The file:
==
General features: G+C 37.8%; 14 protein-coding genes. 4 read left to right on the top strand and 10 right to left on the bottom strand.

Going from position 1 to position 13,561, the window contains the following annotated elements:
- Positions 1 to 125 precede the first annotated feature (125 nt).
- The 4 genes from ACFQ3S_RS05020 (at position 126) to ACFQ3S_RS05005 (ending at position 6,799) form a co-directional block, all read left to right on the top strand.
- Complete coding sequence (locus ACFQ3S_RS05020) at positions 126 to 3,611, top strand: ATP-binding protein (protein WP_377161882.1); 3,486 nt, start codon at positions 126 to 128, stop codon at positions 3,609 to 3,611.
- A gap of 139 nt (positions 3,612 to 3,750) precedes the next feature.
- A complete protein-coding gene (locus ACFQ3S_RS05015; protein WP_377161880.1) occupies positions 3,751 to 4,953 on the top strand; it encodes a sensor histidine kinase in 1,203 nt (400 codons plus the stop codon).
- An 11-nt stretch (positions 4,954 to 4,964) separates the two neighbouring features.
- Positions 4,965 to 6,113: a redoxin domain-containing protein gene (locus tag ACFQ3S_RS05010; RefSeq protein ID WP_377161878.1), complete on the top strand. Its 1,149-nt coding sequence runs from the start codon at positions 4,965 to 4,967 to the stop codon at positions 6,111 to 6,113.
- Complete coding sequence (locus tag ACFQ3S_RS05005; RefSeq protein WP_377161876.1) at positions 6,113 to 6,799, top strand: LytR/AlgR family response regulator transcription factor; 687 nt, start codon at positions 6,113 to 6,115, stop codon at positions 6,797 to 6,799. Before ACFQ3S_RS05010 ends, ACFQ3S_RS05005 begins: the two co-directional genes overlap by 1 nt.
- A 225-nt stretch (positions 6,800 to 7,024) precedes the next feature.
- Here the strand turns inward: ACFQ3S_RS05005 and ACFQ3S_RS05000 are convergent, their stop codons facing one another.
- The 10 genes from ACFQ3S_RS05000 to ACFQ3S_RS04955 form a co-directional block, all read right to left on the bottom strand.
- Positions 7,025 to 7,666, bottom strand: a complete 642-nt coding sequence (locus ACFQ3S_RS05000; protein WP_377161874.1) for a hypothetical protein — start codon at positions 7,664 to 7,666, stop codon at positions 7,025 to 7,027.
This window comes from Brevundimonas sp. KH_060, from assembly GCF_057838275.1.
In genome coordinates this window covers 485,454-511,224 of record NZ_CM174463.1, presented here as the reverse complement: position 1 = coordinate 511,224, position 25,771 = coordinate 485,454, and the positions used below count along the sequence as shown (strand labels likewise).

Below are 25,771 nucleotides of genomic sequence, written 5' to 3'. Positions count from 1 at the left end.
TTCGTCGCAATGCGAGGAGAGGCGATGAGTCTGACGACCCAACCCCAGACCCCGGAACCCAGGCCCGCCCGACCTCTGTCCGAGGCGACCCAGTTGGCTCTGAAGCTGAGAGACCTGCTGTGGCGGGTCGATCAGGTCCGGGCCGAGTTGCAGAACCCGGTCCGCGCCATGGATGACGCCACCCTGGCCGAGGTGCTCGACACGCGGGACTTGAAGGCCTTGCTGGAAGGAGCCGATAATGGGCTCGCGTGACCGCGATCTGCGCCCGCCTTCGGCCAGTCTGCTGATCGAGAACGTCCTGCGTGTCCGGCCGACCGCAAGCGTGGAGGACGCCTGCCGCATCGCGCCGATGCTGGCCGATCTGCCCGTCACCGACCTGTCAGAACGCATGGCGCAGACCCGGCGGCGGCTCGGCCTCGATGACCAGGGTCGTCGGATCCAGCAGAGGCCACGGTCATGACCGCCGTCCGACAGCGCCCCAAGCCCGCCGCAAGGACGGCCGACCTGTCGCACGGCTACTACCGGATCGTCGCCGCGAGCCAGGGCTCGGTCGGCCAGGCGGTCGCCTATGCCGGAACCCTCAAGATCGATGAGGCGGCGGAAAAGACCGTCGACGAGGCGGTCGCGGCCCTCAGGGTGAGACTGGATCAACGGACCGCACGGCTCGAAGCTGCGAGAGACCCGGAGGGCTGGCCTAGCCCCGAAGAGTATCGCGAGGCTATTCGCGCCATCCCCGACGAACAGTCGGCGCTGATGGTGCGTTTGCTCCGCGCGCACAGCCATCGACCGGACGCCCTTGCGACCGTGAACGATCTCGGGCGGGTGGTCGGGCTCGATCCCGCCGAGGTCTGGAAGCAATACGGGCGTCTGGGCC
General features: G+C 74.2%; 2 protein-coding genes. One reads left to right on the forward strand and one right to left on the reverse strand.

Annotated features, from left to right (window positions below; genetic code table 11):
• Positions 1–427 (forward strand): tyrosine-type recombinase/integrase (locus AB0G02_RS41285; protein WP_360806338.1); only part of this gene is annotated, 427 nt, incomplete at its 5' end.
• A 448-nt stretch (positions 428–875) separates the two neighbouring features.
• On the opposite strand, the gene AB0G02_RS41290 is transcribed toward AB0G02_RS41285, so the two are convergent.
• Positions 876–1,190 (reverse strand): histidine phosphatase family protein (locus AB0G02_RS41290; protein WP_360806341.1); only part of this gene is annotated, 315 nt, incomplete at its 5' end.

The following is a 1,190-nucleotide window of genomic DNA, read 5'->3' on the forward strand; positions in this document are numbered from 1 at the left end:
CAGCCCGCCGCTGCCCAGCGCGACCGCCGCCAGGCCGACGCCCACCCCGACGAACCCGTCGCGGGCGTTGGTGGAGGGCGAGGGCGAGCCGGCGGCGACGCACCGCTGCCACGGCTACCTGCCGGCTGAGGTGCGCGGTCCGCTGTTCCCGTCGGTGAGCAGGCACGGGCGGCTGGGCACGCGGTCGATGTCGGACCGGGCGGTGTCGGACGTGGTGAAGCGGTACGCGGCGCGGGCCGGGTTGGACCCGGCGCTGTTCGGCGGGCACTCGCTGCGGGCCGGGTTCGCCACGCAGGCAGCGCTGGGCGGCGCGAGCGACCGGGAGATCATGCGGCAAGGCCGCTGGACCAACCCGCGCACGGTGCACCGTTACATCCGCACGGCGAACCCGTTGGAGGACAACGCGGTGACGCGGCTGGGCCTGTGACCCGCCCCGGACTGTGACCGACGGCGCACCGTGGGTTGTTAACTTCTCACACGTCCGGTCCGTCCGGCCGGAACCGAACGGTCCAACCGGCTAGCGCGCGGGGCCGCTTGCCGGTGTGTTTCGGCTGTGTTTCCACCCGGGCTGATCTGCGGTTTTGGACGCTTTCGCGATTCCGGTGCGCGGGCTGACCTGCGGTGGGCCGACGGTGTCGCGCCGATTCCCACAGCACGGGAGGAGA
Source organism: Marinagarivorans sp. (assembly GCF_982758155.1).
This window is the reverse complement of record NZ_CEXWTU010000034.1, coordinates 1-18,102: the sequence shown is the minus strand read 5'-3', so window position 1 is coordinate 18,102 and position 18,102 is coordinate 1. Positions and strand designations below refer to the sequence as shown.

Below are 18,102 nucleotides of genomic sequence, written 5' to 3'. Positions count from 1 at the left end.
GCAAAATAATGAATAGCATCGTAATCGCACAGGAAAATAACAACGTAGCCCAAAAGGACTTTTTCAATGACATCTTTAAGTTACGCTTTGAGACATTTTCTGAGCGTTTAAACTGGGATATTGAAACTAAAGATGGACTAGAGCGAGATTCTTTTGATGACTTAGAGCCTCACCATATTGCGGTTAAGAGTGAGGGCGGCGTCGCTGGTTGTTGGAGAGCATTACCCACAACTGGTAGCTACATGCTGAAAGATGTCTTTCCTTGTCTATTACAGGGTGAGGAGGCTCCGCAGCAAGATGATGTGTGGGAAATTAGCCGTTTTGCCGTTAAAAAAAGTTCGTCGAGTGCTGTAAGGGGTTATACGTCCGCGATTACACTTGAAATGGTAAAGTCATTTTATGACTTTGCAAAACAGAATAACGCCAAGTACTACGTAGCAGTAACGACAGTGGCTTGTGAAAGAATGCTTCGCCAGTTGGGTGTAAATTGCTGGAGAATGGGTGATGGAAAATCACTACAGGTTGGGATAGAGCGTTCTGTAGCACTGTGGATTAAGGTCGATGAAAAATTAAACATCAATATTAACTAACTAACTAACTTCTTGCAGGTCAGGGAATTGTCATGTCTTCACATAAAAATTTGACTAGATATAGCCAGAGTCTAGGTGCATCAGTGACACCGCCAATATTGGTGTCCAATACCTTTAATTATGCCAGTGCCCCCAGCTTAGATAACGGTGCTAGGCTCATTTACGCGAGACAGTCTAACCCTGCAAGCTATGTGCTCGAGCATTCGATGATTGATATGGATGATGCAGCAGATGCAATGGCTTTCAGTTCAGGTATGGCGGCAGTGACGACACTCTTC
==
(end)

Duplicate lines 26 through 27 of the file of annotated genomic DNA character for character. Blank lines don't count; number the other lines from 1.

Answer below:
CAGCCCGCCGCTGCCCAGCGCGACCGCCGCCAGGCCGACGCCCACCCCGACGAACCCGTCGCGGGCGTTGGTGGAGGGCGAGGGCGAGCCGGCGGCGACGCACCGCTGCCACGGCTACCTGCCGGCTGAGGTGCGCGGTCCGCTGTTCCCGTCGGTGAGCAGGCACGGGCGGCTGGGCACGCGGTCGATGTCGGACCGGGCGGTGTCGGACGTGGTGAAGCGGTACGCGGCGCGGGCCGGGTTGGACCCGGCGCTGTTCGGCGGGCACTCGCTGCGGGCCGGGTTCGCCACGCAGGCAGCGCTGGGCGGCGCGAGCGACCGGGAGATCATGCGGCAAGGCCGCTGGACCAACCCGCGCACGGTGCACCGTTACATCCGCACGGCGAACCCGTTGGAGGACAACGCGGTGACGCGGCTGGGCCTGTGACCCGCCCCGGACTGTGACCGACGGCGCACCGTGGGTTGTTAACTTCTCACACGTCCGGTCCGTCCGGCCGGAACCGAACGGTCCAACCGGCTAGCGCGCGGGGCCGCTTGCCGGTGTGTTTCGGCTGTGTTTCCACCCGGGCTGATCTGCGGTTTTGGACGCTTTCGCGATTCCGGTGCGCGGGCTGACCTGCGGTGGGCCGACGGTGTCGCGCCGATTCCCACAGCACGGGAGGAGA
Source organism: Marinagarivorans sp. (assembly GCF_982758155.1).